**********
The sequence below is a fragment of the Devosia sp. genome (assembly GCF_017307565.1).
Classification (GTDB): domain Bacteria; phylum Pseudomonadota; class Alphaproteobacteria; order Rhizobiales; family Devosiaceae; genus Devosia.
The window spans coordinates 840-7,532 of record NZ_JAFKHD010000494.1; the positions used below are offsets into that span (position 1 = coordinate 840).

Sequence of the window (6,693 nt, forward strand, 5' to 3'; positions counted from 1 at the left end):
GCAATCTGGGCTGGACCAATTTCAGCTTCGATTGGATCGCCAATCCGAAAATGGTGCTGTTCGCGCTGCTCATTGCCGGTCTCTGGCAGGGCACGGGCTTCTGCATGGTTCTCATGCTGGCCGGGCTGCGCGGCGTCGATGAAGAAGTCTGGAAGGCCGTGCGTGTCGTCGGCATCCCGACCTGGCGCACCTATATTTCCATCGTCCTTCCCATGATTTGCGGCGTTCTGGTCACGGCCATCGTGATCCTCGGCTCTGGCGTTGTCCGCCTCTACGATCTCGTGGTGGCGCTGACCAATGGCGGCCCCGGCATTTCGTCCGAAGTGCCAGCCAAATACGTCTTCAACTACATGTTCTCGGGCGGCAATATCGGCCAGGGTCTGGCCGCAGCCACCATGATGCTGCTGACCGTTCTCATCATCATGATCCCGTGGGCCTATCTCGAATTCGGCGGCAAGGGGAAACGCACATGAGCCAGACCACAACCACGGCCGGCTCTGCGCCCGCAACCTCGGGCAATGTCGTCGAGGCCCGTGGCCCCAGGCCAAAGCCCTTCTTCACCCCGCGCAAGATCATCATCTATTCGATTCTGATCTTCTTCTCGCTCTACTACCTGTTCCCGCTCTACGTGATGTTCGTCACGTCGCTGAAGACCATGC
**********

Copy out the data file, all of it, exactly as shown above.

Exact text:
The sequence below is a fragment of the Devosia sp. genome (assembly GCF_017307565.1).
Classification (GTDB): domain Bacteria; phylum Pseudomonadota; class Alphaproteobacteria; order Rhizobiales; family Devosiaceae; genus Devosia.
The window spans coordinates 840-7,532 of record NZ_JAFKHD010000494.1; the positions used below are offsets into that span (position 1 = coordinate 840).

Sequence of the window (6,693 nt, forward strand, 5' to 3'; positions counted from 1 at the left end):
GCAATCTGGGCTGGACCAATTTCAGCTTCGATTGGATCGCCAATCCGAAAATGGTGCTGTTCGCGCTGCTCATTGCCGGTCTCTGGCAGGGCACGGGCTTCTGCATGGTTCTCATGCTGGCCGGGCTGCGCGGCGTCGATGAAGAAGTCTGGAAGGCCGTGCGTGTCGTCGGCATCCCGACCTGGCGCACCTATATTTCCATCGTCCTTCCCATGATTTGCGGCGTTCTGGTCACGGCCATCGTGATCCTCGGCTCTGGCGTTGTCCGCCTCTACGATCTCGTGGTGGCGCTGACCAATGGCGGCCCCGGCATTTCGTCCGAAGTGCCAGCCAAATACGTCTTCAACTACATGTTCTCGGGCGGCAATATCGGCCAGGGTCTGGCCGCAGCCACCATGATGCTGCTGACCGTTCTCATCATCATGATCCCGTGGGCCTATCTCGAATTCGGCGGCAAGGGGAAACGCACATGAGCCAGACCACAACCACGGCCGGCTCTGCGCCCGCAACCTCGGGCAATGTCGTCGAGGCCCGTGGCCCCAGGCCAAAGCCCTTCTTCACCCCGCGCAAGATCATCATCTATTCGATTCTGATCTTCTTCTCGCTCTACTACCTGTTCCCGCTCTACGTGATGTTCGTCACGTCGCTGAAGACCATGC